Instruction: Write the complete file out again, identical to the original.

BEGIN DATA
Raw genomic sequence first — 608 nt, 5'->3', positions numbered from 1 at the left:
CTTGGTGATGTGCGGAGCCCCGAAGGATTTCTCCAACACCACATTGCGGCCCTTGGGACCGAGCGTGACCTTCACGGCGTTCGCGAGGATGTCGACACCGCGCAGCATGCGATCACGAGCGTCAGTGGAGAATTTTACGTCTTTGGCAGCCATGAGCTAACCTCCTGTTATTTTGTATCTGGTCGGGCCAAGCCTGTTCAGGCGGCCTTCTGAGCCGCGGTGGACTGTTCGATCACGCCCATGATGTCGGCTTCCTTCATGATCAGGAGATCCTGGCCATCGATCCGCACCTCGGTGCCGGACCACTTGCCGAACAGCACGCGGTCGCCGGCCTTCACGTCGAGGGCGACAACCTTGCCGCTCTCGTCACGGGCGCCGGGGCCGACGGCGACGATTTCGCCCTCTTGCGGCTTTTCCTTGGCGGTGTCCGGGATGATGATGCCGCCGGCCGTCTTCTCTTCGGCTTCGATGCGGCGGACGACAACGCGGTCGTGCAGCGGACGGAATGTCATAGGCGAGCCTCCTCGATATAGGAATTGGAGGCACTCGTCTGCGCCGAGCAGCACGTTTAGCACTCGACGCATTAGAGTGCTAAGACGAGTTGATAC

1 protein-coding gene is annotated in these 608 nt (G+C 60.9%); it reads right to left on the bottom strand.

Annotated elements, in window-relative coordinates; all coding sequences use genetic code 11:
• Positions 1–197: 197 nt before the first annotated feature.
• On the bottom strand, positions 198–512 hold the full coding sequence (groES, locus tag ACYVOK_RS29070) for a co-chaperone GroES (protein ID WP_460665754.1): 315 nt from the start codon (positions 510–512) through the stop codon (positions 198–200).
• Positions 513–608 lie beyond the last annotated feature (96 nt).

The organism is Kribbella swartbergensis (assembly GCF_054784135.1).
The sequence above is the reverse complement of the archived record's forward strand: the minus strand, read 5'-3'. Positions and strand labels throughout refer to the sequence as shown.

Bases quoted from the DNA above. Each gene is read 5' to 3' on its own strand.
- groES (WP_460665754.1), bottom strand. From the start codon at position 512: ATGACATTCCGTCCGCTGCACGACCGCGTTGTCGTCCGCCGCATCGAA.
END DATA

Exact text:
Raw genomic sequence first — 608 nt, 5'->3', positions numbered from 1 at the left:
CTTGGTGATGTGCGGAGCCCCGAAGGATTTCTCCAACACCACATTGCGGCCCTTGGGACCGAGCGTGACCTTCACGGCGTTCGCGAGGATGTCGACACCGCGCAGCATGCGATCACGAGCGTCAGTGGAGAATTTTACGTCTTTGGCAGCCATGAGCTAACCTCCTGTTATTTTGTATCTGGTCGGGCCAAGCCTGTTCAGGCGGCCTTCTGAGCCGCGGTGGACTGTTCGATCACGCCCATGATGTCGGCTTCCTTCATGATCAGGAGATCCTGGCCATCGATCCGCACCTCGGTGCCGGACCACTTGCCGAACAGCACGCGGTCGCCGGCCTTCACGTCGAGGGCGACAACCTTGCCGCTCTCGTCACGGGCGCCGGGGCCGACGGCGACGATTTCGCCCTCTTGCGGCTTTTCCTTGGCGGTGTCCGGGATGATGATGCCGCCGGCCGTCTTCTCTTCGGCTTCGATGCGGCGGACGACAACGCGGTCGTGCAGCGGACGGAATGTCATAGGCGAGCCTCCTCGATATAGGAATTGGAGGCACTCGTCTGCGCCGAGCAGCACGTTTAGCACTCGACGCATTAGAGTGCTAAGACGAGTTGATAC

1 protein-coding gene is annotated in these 608 nt (G+C 60.9%); it reads right to left on the bottom strand.

Annotated elements, in window-relative coordinates; all coding sequences use genetic code 11:
• Positions 1–197: 197 nt before the first annotated feature.
• On the bottom strand, positions 198–512 hold the full coding sequence (groES, locus tag ACYVOK_RS29070) for a co-chaperone GroES (protein ID WP_460665754.1): 315 nt from the start codon (positions 510–512) through the stop codon (positions 198–200).
• Positions 513–608 lie beyond the last annotated feature (96 nt).

The organism is Kribbella swartbergensis (assembly GCF_054784135.1).
The sequence above is the reverse complement of the archived record's forward strand: the minus strand, read 5'-3'. Positions and strand labels throughout refer to the sequence as shown.

Bases quoted from the DNA above. Each gene is read 5' to 3' on its own strand.
- groES (WP_460665754.1), bottom strand. From the start codon at position 512: ATGACATTCCGTCCGCTGCACGACCGCGTTGTCGTCCGCCGCATCGAA.